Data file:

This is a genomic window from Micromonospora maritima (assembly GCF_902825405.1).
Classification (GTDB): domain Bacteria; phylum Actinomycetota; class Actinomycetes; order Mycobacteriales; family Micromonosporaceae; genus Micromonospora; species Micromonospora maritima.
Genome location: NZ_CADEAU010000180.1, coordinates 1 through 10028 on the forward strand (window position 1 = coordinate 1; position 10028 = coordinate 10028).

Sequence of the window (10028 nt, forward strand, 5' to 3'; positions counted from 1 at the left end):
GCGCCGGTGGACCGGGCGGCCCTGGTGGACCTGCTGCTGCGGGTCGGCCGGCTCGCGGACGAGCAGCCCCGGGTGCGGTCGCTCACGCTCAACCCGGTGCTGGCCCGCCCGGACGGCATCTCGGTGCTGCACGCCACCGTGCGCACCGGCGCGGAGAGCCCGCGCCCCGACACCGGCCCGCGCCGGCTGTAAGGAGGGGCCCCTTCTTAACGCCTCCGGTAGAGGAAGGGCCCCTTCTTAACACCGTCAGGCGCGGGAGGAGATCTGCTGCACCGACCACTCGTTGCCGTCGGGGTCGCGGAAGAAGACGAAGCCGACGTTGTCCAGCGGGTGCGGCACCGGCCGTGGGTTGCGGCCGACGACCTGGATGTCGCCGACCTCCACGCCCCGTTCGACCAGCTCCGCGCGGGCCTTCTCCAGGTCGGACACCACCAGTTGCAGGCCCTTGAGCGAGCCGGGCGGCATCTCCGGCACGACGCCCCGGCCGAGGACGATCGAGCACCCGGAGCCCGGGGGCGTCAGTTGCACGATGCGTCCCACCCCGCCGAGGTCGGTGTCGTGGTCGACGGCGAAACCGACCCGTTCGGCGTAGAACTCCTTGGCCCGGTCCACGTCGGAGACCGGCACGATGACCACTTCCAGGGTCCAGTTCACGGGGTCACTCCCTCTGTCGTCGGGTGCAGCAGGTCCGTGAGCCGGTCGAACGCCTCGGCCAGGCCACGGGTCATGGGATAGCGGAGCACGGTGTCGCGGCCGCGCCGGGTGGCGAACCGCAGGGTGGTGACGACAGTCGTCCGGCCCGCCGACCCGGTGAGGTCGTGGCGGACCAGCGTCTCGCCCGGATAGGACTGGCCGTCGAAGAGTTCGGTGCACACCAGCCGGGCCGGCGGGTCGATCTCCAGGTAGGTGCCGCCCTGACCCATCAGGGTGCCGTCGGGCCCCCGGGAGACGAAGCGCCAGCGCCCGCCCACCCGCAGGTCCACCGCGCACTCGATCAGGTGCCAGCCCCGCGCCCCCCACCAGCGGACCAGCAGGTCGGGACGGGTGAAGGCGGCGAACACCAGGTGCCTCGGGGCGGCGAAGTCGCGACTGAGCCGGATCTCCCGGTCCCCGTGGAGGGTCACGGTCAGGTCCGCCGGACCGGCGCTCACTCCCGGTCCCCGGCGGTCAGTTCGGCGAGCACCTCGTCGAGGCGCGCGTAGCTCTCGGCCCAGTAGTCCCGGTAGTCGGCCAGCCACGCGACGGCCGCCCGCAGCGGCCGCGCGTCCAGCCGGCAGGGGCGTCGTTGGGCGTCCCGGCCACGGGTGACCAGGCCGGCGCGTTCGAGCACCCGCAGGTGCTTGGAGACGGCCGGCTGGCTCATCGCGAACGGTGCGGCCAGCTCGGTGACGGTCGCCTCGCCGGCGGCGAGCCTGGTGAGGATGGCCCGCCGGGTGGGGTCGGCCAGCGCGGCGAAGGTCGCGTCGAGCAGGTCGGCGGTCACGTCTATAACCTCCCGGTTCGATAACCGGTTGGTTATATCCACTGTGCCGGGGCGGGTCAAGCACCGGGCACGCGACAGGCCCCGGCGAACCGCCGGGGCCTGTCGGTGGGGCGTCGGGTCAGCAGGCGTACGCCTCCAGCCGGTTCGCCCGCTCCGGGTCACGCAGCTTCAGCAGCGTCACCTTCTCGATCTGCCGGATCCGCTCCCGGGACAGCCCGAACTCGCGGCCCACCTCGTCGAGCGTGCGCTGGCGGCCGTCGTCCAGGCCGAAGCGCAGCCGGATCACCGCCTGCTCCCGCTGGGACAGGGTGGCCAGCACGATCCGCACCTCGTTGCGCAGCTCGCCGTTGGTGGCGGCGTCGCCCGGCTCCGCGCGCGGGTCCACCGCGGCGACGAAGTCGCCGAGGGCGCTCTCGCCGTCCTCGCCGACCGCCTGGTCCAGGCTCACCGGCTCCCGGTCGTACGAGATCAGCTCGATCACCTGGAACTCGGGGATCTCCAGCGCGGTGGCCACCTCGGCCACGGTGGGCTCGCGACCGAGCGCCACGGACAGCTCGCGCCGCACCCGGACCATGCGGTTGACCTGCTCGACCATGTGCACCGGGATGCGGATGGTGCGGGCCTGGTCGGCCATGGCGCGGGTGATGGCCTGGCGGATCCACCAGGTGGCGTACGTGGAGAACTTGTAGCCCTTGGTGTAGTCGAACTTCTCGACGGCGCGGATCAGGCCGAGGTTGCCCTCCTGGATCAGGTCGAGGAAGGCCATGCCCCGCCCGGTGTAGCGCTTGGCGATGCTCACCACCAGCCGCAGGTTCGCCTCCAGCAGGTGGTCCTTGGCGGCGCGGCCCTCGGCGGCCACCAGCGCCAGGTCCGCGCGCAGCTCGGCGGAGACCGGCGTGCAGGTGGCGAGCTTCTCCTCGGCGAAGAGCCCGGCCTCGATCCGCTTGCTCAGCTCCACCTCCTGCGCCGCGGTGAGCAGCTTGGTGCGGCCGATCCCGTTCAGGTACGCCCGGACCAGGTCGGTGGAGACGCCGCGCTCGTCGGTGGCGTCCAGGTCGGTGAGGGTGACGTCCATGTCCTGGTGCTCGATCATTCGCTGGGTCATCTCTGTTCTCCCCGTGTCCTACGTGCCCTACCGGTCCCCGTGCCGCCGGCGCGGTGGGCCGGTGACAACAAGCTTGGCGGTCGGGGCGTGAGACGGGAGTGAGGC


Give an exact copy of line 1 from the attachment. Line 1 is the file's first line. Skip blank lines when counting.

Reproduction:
This is a genomic window from Micromonospora maritima (assembly GCF_902825405.1).